Peanut LOVES boxes. I’m sure this is not unique to my little guy. But give this kid a present and he’s much more interested in the box it came in, putting things in the box, taking things out of the box, getting into the box, getting pushed around in the box, climbing out of the box, putting the box on his head, banging on the overturned box, whatever his little mind can conjure up to do with a box. Me, I’m pretty indifferent to boxes, I guess. They’re great for storing things. We have a few in our living room right now I’d like to get rid of (hint, hint to the hubby!). But beyond their functional purposes, a box is just a box.
Until I have to put myself into one.
I’ve been invited by the hubby to join LinkedIn. I’ve avoided the whole Facebook thing. (I know, I must be the only person NOT on Facebook. I just have a weird thing about it that I can’t really explain. Not to mention this.) But LinkedIn sounds more practical – a visual, online representation for business contacts. As a former salesperson, I’m all about who you know (and who who you know knows). And one of these days I’d like to get back into the game – not sure what game I’d like to play yet, but I’m more than confident that the folks I know from jobs and relationships past will be instrumental in getting me started. So I clicked to accept my invitation. Only I’m faced with the following choices:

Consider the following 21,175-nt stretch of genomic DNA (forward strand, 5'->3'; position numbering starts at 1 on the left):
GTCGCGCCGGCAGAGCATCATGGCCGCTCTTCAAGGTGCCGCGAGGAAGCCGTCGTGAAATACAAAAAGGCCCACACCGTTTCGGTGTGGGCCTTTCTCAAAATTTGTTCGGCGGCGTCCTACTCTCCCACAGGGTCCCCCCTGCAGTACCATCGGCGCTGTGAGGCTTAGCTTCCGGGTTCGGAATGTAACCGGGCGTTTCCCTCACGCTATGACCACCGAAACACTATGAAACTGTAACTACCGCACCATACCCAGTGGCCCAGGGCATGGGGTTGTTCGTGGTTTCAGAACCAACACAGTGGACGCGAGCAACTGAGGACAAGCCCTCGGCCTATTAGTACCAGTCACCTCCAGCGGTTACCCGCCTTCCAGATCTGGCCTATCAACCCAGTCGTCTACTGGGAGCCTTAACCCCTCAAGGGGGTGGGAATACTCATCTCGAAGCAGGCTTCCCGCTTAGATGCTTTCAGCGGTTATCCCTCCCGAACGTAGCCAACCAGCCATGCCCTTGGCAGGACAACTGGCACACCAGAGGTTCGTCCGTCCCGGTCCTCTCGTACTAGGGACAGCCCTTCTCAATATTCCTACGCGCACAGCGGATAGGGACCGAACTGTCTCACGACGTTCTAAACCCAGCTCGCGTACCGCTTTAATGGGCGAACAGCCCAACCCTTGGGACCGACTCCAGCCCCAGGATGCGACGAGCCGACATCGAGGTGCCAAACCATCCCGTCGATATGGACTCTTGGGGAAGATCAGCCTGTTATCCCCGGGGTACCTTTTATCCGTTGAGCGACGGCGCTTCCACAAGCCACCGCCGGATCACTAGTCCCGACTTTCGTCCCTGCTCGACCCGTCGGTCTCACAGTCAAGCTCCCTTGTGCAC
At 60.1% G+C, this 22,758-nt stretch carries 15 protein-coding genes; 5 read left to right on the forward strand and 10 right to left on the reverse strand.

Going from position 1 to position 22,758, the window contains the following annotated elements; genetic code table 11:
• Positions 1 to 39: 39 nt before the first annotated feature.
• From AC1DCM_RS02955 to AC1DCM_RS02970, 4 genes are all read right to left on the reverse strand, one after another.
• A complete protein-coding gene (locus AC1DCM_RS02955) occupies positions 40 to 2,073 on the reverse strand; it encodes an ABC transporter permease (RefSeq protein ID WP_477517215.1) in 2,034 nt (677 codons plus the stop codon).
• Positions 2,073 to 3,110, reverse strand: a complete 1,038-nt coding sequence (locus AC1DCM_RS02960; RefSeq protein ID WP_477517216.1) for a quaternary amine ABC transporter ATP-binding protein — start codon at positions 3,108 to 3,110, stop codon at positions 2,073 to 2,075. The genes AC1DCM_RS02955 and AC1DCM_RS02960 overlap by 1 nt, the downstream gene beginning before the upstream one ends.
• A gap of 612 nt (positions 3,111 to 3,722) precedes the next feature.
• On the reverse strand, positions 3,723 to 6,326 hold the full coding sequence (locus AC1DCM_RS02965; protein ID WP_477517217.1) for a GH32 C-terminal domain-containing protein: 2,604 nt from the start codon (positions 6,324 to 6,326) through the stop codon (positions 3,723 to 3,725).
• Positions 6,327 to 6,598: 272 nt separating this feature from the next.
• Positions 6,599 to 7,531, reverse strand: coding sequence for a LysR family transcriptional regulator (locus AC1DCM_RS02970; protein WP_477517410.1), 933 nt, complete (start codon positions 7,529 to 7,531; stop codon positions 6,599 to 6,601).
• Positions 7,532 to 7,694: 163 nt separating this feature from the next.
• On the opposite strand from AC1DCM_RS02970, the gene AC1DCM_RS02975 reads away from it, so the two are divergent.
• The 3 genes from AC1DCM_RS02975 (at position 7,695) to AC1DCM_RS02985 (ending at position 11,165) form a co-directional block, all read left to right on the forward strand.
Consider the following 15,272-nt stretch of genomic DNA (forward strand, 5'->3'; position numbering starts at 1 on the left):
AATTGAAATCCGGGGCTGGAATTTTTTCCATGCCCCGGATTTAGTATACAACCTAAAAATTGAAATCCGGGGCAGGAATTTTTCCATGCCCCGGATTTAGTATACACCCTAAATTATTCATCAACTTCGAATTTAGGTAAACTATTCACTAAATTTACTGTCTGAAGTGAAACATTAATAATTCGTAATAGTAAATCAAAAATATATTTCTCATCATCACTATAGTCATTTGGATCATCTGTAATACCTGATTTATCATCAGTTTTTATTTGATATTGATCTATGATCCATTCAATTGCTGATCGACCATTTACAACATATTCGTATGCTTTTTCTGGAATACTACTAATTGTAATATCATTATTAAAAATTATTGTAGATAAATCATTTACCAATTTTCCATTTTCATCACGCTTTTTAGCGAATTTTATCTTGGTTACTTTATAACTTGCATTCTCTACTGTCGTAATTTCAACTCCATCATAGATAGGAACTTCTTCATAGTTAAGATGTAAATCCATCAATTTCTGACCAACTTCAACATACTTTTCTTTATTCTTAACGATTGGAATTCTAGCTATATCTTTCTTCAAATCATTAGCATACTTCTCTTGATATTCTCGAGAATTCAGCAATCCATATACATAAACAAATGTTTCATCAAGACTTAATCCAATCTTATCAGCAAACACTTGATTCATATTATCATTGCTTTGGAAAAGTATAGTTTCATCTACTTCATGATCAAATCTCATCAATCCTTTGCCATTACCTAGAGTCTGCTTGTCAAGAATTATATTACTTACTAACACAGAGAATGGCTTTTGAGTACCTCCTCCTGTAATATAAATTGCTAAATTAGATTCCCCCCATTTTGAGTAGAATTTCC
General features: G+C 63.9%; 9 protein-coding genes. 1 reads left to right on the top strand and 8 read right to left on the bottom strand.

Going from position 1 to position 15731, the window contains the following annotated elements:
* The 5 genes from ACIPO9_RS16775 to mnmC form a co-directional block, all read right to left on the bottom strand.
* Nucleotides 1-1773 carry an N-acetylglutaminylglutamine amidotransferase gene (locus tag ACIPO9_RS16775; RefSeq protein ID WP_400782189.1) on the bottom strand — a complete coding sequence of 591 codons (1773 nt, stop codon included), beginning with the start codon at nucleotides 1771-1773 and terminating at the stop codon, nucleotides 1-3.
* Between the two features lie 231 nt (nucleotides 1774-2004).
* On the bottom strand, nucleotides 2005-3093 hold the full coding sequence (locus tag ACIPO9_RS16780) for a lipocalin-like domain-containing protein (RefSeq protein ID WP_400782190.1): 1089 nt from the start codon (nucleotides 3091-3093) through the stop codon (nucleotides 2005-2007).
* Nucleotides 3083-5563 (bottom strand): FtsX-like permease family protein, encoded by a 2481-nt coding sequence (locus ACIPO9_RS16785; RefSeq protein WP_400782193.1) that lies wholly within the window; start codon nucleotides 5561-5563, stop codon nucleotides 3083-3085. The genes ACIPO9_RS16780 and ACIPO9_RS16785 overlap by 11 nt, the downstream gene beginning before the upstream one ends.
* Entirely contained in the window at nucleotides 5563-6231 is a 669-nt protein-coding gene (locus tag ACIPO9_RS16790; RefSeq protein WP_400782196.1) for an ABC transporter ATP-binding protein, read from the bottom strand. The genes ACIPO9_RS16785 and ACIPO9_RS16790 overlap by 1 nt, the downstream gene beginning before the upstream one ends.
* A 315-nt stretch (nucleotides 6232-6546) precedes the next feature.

“I am currently:
-a business owner
-looking for work
Hmmmm…none of the above? Writing the neighborhood newsletter, coordinating a social gathering once a month and ranting on this blog don’t really pay the bills, although they feel like work – work in a good way. Work in the way that is making a connection with people and allows me to write. And I won’t even get into how the day-to-day mothering tasks are work, I think we all get that any mom is nurse, teacher, maid, chef and so much more to her family.
But how do I represent that in a box?
And why is this always such a hot-button issue for me? The hubby’s office party is coming up and I am already dreading the small talk. Saying I’m a stay-at-home-mom seems so incomplete and can sometimes stop a conversation dead in its tracks. Mom certainly is a large part of who I am, but it doesn’t define me. There is an oh so much more complicated answer to that question. Like most labels, they aren’t the complete picture.
So I suppose I’ll check off working independently (although the peanut would probably disagree since our day-to-day life is totally dependent on his attitude) and start working on building some new boxes. Boxes with lots of compartments.
I might even let the peanut play with them.